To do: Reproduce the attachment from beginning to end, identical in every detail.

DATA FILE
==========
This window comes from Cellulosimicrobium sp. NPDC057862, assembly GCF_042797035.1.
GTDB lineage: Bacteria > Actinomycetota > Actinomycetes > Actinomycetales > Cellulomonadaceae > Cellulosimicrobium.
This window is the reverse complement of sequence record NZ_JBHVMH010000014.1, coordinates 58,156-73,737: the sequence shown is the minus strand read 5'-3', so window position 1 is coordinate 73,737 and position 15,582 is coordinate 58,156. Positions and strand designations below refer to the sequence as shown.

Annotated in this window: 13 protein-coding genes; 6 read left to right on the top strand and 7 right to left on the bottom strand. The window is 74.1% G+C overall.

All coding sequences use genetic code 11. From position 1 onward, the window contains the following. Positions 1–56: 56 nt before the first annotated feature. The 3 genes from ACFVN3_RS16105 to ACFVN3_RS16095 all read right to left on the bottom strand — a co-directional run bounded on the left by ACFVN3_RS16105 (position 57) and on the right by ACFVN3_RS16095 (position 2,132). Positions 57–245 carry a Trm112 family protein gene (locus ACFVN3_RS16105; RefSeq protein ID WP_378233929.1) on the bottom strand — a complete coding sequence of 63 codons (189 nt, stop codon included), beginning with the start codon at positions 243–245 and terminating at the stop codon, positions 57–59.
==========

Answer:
This window comes from Cellulosimicrobium sp. NPDC057862, assembly GCF_042797035.1.
GTDB lineage: Bacteria > Actinomycetota > Actinomycetes > Actinomycetales > Cellulomonadaceae > Cellulosimicrobium.
This window is the reverse complement of sequence record NZ_JBHVMH010000014.1, coordinates 58,156-73,737: the sequence shown is the minus strand read 5'-3', so window position 1 is coordinate 73,737 and position 15,582 is coordinate 58,156. Positions and strand designations below refer to the sequence as shown.

Annotated in this window: 13 protein-coding genes; 6 read left to right on the top strand and 7 right to left on the bottom strand. The window is 74.1% G+C overall.

All coding sequences use genetic code 11. From position 1 onward, the window contains the following. Positions 1–56: 56 nt before the first annotated feature. The 3 genes from ACFVN3_RS16105 to ACFVN3_RS16095 all read right to left on the bottom strand — a co-directional run bounded on the left by ACFVN3_RS16105 (position 57) and on the right by ACFVN3_RS16095 (position 2,132). Positions 57–245 carry a Trm112 family protein gene (locus ACFVN3_RS16105; RefSeq protein ID WP_378233929.1) on the bottom strand — a complete coding sequence of 63 codons (189 nt, stop codon included), beginning with the start codon at positions 243–245 and terminating at the stop codon, positions 57–59.